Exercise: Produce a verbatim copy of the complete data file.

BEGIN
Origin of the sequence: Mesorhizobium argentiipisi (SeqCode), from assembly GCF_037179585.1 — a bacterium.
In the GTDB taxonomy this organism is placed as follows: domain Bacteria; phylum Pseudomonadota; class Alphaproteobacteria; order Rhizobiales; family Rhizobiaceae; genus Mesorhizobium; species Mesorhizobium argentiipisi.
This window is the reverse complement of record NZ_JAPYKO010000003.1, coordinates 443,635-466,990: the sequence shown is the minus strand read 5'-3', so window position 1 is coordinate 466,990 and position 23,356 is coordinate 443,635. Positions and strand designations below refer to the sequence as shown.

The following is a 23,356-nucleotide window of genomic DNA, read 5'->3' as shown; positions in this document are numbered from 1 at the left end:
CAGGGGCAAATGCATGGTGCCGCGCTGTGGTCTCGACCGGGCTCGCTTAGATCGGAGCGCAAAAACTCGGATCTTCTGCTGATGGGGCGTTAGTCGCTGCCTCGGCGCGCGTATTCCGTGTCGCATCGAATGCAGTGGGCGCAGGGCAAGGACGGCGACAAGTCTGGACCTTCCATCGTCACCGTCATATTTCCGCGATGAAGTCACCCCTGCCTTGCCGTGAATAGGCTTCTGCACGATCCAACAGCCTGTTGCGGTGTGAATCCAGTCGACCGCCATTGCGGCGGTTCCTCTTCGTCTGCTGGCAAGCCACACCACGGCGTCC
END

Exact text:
Origin of the sequence: Mesorhizobium argentiipisi (SeqCode), from assembly GCF_037179585.1 — a bacterium.
In the GTDB taxonomy this organism is placed as follows: domain Bacteria; phylum Pseudomonadota; class Alphaproteobacteria; order Rhizobiales; family Rhizobiaceae; genus Mesorhizobium; species Mesorhizobium argentiipisi.
This window is the reverse complement of record NZ_JAPYKO010000003.1, coordinates 443,635-466,990: the sequence shown is the minus strand read 5'-3', so window position 1 is coordinate 466,990 and position 23,356 is coordinate 443,635. Positions and strand designations below refer to the sequence as shown.

The following is a 23,356-nucleotide window of genomic DNA, read 5'->3' as shown; positions in this document are numbered from 1 at the left end:
CAGGGGCAAATGCATGGTGCCGCGCTGTGGTCTCGACCGGGCTCGCTTAGATCGGAGCGCAAAAACTCGGATCTTCTGCTGATGGGGCGTTAGTCGCTGCCTCGGCGCGCGTATTCCGTGTCGCATCGAATGCAGTGGGCGCAGGGCAAGGACGGCGACAAGTCTGGACCTTCCATCGTCACCGTCATATTTCCGCGATGAAGTCACCCCTGCCTTGCCGTGAATAGGCTTCTGCACGATCCAACAGCCTGTTGCGGTGTGAATCCAGTCGACCGCCATTGCGGCGGTTCCTCTTCGTCTGCTGGCAAGCCACACCACGGCGTCC